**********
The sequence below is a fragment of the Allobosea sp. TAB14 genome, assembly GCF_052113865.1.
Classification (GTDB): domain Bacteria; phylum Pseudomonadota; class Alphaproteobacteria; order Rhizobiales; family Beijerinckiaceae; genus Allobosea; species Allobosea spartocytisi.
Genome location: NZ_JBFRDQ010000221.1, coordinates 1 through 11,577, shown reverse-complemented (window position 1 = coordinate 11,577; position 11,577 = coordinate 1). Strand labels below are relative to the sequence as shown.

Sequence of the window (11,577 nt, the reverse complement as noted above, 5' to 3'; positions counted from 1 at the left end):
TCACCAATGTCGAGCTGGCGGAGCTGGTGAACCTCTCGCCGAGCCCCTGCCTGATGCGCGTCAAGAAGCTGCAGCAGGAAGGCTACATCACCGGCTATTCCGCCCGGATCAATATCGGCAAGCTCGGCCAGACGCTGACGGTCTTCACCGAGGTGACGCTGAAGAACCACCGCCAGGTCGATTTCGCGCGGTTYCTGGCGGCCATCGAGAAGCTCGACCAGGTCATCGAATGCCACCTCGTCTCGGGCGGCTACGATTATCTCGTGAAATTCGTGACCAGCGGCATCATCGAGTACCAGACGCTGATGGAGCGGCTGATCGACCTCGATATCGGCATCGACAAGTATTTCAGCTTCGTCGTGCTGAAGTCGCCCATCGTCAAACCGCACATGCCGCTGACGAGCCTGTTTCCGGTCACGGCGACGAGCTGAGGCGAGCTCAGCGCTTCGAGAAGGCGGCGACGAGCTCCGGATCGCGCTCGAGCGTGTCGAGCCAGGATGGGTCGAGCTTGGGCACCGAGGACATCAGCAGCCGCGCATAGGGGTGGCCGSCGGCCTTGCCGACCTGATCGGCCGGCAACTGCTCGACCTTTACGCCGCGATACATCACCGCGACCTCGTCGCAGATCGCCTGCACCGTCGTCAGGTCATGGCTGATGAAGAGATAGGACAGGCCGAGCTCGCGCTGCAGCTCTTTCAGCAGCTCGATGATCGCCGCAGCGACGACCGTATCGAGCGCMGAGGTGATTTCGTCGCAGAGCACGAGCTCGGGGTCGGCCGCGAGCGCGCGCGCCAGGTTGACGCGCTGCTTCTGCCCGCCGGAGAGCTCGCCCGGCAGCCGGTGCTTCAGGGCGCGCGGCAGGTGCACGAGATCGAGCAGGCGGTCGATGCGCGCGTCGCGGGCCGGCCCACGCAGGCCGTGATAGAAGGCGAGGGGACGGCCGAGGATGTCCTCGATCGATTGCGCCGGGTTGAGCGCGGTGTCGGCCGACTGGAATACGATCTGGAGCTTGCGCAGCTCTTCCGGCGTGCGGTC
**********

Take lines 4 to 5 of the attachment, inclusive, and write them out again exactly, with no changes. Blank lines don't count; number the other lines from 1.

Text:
Sequence of the window (11,577 nt, the reverse complement as noted above, 5' to 3'; positions counted from 1 at the left end):
TCACCAATGTCGAGCTGGCGGAGCTGGTGAACCTCTCGCCGAGCCCCTGCCTGATGCGCGTCAAGAAGCTGCAGCAGGAAGGCTACATCACCGGCTATTCCGCCCGGATCAATATCGGCAAGCTCGGCCAGACGCTGACGGTCTTCACCGAGGTGACGCTGAAGAACCACCGCCAGGTCGATTTCGCGCGGTTYCTGGCGGCCATCGAGAAGCTCGACCAGGTCATCGAATGCCACCTCGTCTCGGGCGGCTACGATTATCTCGTGAAATTCGTGACCAGCGGCATCATCGAGTACCAGACGCTGATGGAGCGGCTGATCGACCTCGATATCGGCATCGACAAGTATTTCAGCTTCGTCGTGCTGAAGTCGCCCATCGTCAAACCGCACATGCCGCTGACGAGCCTGTTTCCGGTCACGGCGACGAGCTGAGGCGAGCTCAGCGCTTCGAGAAGGCGGCGACGAGCTCCGGATCGCGCTCGAGCGTGTCGAGCCAGGATGGGTCGAGCTTGGGCACCGAGGACATCAGCAGCCGCGCATAGGGGTGGCCGSCGGCCTTGCCGACCTGATCGGCCGGCAACTGCTCGACCTTTACGCCGCGATACATCACCGCGACCTCGTCGCAGATCGCCTGCACCGTCGTCAGGTCATGGCTGATGAAGAGATAGGACAGGCCGAGCTCGCGCTGCAGCTCTTTCAGCAGCTCGATGATCGCCGCAGCGACGACCGTATCGAGCGCMGAGGTGATTTCGTCGCAGAGCACGAGCTCGGGGTCGGCCGCGAGCGCGCGCGCCAGGTTGACGCGCTGCTTCTGCCCGCCGGAGAGCTCGCCCGGCAGCCGGTGCTTCAGGGCGCGCGGCAGGTGCACGAGATCGAGCAGGCGGTCGATGCGCGCGTCGCGGGCCGGCCCACGCAGGCCGTGATAGAAGGCGAGGGGACGGCCGAGGATGTCCTCGATCGATTGCGCCGGGTTGAGCGCGGTGTCGGCCGACTGGAATACGATCTGGAGCTTGCGCAGCTCTTCCGGCGTGCGGTC